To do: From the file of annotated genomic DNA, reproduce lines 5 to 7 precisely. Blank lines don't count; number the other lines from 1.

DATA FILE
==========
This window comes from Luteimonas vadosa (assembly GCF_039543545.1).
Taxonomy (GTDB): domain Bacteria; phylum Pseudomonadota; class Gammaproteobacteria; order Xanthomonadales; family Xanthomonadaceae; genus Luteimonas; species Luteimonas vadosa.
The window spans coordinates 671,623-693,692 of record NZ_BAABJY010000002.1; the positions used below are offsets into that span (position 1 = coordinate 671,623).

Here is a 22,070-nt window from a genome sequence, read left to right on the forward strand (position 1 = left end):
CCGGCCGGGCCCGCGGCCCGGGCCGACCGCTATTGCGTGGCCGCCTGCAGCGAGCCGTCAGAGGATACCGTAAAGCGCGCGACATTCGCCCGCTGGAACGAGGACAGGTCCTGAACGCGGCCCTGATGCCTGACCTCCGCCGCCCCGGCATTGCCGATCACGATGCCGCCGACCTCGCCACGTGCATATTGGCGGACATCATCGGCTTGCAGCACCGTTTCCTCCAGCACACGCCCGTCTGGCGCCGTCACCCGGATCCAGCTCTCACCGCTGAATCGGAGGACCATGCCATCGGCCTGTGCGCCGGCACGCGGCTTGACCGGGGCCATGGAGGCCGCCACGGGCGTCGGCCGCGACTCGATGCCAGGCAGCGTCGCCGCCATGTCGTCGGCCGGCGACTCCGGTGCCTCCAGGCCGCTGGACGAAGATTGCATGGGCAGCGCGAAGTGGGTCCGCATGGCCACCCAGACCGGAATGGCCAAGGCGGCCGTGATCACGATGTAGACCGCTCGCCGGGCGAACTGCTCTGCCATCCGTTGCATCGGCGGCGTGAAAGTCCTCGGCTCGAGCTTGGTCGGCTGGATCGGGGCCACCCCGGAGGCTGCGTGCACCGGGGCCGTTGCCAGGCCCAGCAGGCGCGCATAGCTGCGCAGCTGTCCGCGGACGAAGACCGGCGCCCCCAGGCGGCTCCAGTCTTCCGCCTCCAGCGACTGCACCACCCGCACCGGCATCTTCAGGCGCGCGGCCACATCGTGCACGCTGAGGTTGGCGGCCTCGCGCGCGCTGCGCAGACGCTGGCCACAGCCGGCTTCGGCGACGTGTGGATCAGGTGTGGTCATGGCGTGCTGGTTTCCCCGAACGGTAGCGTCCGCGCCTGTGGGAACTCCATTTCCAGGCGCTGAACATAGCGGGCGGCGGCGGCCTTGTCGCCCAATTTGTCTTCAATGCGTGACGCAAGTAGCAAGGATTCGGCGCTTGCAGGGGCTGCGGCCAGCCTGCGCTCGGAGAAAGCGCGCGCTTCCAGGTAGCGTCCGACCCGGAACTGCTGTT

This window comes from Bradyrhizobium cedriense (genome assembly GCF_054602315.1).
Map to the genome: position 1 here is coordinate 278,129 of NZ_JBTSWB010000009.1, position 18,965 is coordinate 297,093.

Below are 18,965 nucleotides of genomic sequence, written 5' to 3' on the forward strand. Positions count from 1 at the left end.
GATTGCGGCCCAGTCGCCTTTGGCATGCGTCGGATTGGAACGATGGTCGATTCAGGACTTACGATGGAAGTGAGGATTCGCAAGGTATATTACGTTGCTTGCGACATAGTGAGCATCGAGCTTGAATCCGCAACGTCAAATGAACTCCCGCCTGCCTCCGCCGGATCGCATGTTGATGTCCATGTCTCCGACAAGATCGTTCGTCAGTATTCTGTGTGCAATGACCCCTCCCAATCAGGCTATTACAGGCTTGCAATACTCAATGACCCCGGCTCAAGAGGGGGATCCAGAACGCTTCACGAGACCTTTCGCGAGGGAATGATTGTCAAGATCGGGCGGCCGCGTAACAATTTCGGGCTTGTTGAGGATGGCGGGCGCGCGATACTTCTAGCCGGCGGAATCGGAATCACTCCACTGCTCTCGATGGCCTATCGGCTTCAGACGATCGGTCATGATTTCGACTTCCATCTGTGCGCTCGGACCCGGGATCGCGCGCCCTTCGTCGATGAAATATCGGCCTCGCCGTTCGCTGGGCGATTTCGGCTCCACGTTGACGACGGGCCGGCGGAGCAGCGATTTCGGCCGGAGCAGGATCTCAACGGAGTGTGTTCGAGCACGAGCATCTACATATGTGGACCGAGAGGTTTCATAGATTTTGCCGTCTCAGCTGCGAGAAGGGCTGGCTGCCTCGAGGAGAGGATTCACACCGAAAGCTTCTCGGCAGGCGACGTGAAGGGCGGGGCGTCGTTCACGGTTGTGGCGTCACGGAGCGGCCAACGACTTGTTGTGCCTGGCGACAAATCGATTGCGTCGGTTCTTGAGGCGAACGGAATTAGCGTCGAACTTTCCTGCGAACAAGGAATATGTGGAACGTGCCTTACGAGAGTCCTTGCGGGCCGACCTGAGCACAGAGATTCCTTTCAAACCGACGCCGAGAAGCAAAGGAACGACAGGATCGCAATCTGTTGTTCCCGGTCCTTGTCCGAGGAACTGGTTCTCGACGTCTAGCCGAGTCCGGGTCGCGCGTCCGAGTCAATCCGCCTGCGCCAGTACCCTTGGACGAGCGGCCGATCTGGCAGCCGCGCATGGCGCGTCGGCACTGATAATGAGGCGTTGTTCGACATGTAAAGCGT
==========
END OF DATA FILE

CCGGCCGGGCCCGCGGCCCGGGCCGACCGCTATTGCGTGGCCGCCTGCAGCGAGCCGTCAGAGGATACCGTAAAGCGCGCGACATTCGCCCGCTGGAACGAGGACAGGTCCTGAACGCGGCCCTGATGCCTGACCTCCGCCGCCCCGGCATTGCCGATCACGATGCCGCCGACCTCGCCACGTGCATATTGGCGGACATCATCGGCTTGCAGCACCGTTTCCTCCAGCACACGCCCGTCTGGCGCCGTCACCCGGATCCAGCTCTCACCGCTGAATCGGAGGACCATGCCATCGGCCTGTGCGCCGGCACGCGGCTTGACCGGGGCCATGGAGGCCGCCACGGGCGTCGGCCGCGACTCGATGCCAGGCAGCGTCGCCGCCATGTCGTCGGCCGGCGACTCCGGTGCCTCCAGGCCGCTGGACGAAGATTGCATGGGCAGCGCGAAGTGGGTCCGCATGGCCACCCAGACCGGAATGGCCAAGGCGGCCGTGATCACGATGTAGACCGCTCGCCGGGCGAACTGCTCTGCCATCCGTTGCATCGGCGGCGTGAAAGTCCTCGGCTCGAGCTTGGTCGGCTGGATCGGGGCCACCCCGGAGGCTGCGTGCACCGGGGCCGTTGCCAGGCCCAGCAGGCGCGCATAGCTGCGCAGCTGTCCGCGGACGAAGACCGGCGCCCCCAGGCGGCTCCAGTCTTCCGCCTCCAGCGACTGCACCACCCGCACCGGCATCTTCAGGCGCGCGGCCACATCGTGCACGCTGAGGTTGGCGGCCTCGCGCGCGCTGCGCAGACGCTGGCCACAGCCGGCTTCGGCGACGTGTGGATCAGGTGTGGTCATGGCGTGCTGGTTTCCCCGAACGGTAGCGTCCGCGCCTGTGGGAACTCCATTTCCAGGCGCTGAACATAGCGGGCGGCGGCGGCCTTGTCGCCCAATTTGTCTTCAATGCGTGACGCAAGTAGCAAGGATTCGGCGCTTGCAGGGGCTGCGGCCAGCCTGCGCTCGGAGAAAGCGCGCGCTTCCAGGTAGCGTCCGACCCGGAACTGCTGTT

This window comes from Bradyrhizobium cedriense (genome assembly GCF_054602315.1).
Map to the genome: position 1 here is coordinate 278,129 of NZ_JBTSWB010000009.1, position 18,965 is coordinate 297,093.